(4) There's also an "Inventory Loading" provision that prohibits companies from employing inventory loading practices. Inventory Loading is defined as a plan that encourages participants to purchase "inventory in an amount that unreasonably exceeds that which the participant can expect to resell to ultimate users, or to use or consume, in a reasonable period of time."
Analysis of the Bill
When it comes to politics and policy, better is better than nothing. Is the bill perfect? No. But it represents an improvement over the current situation. And in this environment, I'll take better over nothing. The spirit of the current bill is simple: if an adult buys a product, and the product comes with a 12 month refund policy, we can assume that s/he is buying for value. If they use the product, they derive value. It’s not complicated. It boils down to a "buyer knows best" mindset.
Criticism of the Bill
Critics, energized by the FTC's victories in the Vemma case, are now calling for a bright-line rule requiring that companies generate 51% of their revenue via retail sales (or else it's a pyramid scheme). However, in the BurnLounge case and in the FTC Staff Advisory Memo (both mentioned above), the degree to which rewards need to come via retail sales is not set in stone. As stated by the court in BurnLounge: "Because the outcome in this case is clear, we do not need to decide the degree to which rewards would need to be unrelated to product sales in a case presenting a closer question." In other words, BurnLounge was so obviously a pyramid scheme, the Court did not waste time in figuring out whether 51% was an appropriate number that separates pyramid schemes from legitimate network marketing. It's pretty simple to understand: If the law required 51% from retail sales, the Ninth Circuit would've said it. They didn't.
It has always been my opinion that requiring a magic percentage is a ridiculous requirement. The crux of pyramid analysis boils down to one thing: value.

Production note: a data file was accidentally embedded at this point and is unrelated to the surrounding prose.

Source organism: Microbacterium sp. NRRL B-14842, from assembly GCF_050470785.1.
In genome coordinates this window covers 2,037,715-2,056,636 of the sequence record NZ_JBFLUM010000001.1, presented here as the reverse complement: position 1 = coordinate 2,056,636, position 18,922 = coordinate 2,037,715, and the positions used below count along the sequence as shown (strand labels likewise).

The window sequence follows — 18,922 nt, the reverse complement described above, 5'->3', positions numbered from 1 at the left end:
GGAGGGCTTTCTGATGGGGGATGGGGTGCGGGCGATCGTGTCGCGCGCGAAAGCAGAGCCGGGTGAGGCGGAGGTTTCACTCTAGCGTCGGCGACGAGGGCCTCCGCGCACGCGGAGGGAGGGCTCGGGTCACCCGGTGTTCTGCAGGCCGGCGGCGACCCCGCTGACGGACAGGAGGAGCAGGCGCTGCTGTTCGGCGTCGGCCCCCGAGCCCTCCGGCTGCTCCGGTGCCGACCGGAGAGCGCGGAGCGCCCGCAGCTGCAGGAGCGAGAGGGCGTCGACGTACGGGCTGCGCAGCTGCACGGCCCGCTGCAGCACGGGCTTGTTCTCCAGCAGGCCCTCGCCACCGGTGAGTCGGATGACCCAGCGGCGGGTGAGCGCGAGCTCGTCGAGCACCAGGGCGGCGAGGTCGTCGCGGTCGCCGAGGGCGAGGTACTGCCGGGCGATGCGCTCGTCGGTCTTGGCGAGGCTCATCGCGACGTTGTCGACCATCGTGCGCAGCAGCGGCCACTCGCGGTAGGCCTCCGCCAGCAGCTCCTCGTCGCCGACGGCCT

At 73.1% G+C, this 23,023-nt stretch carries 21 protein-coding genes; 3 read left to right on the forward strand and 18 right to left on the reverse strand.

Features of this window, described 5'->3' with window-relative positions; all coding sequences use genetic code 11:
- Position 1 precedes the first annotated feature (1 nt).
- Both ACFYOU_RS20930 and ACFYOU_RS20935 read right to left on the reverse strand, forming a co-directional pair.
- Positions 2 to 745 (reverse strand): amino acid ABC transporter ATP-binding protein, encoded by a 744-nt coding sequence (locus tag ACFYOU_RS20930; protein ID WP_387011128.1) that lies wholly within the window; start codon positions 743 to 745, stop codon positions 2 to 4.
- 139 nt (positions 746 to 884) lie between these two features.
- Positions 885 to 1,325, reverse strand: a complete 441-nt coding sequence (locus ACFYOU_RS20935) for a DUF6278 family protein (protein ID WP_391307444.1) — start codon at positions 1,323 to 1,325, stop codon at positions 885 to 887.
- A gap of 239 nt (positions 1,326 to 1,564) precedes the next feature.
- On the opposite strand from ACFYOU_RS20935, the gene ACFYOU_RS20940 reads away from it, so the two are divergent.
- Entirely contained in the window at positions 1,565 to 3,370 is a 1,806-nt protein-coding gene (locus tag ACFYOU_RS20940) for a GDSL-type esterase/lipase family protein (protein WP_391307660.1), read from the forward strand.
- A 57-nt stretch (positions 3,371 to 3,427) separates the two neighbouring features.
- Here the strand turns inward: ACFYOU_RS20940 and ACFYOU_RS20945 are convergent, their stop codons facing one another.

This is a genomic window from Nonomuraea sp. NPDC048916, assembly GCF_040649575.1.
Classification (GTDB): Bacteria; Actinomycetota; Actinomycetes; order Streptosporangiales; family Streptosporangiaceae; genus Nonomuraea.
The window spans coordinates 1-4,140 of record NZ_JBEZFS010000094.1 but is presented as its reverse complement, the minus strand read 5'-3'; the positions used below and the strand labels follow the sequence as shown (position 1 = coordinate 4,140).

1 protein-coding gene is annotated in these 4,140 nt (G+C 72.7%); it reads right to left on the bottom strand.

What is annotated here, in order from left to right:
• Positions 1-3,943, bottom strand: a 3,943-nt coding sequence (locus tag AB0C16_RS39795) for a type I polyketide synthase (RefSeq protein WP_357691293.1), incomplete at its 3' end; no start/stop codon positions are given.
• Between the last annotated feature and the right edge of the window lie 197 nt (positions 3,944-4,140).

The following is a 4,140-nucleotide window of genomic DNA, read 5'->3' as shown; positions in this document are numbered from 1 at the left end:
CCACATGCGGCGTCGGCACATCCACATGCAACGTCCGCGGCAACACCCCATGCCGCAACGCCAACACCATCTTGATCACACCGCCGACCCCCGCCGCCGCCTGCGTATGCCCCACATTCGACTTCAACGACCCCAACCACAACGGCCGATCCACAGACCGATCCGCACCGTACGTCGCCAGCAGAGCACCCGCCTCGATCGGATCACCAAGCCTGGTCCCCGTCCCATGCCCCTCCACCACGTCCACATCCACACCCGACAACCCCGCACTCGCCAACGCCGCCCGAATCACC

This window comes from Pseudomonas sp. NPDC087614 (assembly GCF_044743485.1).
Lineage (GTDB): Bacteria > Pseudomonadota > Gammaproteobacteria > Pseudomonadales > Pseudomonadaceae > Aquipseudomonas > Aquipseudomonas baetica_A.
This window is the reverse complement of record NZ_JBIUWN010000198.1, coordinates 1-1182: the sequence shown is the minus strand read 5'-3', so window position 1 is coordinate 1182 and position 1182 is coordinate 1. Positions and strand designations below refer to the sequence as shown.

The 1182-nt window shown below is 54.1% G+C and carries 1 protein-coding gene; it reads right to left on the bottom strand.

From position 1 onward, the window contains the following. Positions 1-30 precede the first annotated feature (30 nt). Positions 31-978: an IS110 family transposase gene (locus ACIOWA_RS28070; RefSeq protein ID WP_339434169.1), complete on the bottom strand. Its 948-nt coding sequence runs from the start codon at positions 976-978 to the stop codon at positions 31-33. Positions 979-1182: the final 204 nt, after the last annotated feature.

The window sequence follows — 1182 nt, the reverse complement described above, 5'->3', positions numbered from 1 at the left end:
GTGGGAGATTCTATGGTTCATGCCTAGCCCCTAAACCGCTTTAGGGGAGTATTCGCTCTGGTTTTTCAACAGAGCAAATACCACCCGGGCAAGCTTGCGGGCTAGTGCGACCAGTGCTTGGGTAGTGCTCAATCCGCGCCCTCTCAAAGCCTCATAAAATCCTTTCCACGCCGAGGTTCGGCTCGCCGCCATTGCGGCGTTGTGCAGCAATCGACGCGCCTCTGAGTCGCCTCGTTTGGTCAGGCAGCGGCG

If participants are buying product primarily to qualify for bonuses, it indicates the product lacks legitimate value; thus, it's a pyramid. If, on the other hand, participants are buying for value reasons, it's indicative of a legitimate company.
The magic percentage argument is a bad one that fails for multiple reasons: (1) the idea that the difference between a pernicious, fraudulent pyramid scheme and a legitimate company can be 1% is absurd; (2) participants in the company could be buying with zero desire to build a downline. In that scenario, they're still not factored by the FTC into the retail sales percentage. This logic is unfair. It's impossible to argue that people are buying primarily to qualify for bonuses WHEN THEY'RE NOT QUALIFIED FOR BONUSES. This certainly occurs when people order quantities LESS than the monthly volume requirements, or when they order product while they're ineligible for commissions. Still, regulators argue that those people belong in the "victim" category i.e. people that joined and failed to recover their starter costs; (3) it assumes that product has value if 51% of the company's revenue comes via retail sales outside the plan. But what if the company is a $5B company? Does it need to sell $2.5B to prove legitimate value? This seems to be excessive. Would $100M in retail sales suffice to prove that the product has legitimate market value? (4) It's not a check against market saturation. The idea of market saturation is a proven mathematical fallacy, one already dismissed in prior cases.
This bill, or some variation of it, needs to pass. I have one suggestion that makes the bill more palatable for critics: Prohibit companies from having monthly personal volume requirements. I've written about this for years, and it was one of my proposed updates to the DSA's code of ethics. The general practice of distributors subscribing on autoship primarily to qualify for commissions (ordering the bare minimum of inventory) leaves companies vulnerable. The FTC said it themselves in their Staff Advisory letter when they wrote, "The most common means employed to [construct a pyramid] is to require a certain level of monthly purchases to qualify for commissions." Any sort of bill that fails to address that issue is going to have challenges. If it comes time to haggle over terms in the bill, this is a compromise that the critics might actually support.
Again, perfection is never, ever a realistic goal. Compromise is critical for progress. President Obama summarized the importance for compromise beautifully in a 2016 commencement speech at Howard University. He said, "Democracy requires compromise, even when you are 100 percent right. This is hard to explain sometimes . . . If you think that the only way forward is to be as uncompromising as possible, you will feel good about yourself, you will enjoy a certain moral purity, but you’re not going to get what you want. And if you don’t get what you want long enough, you will eventually think the whole system is rigged.” This quote describes the critics’ predicament fairly well. Regarding the DSA, I’m hopeful they can bend a little in an effort to get something on the books. Otherwise, it’s got a tough road ahead of it.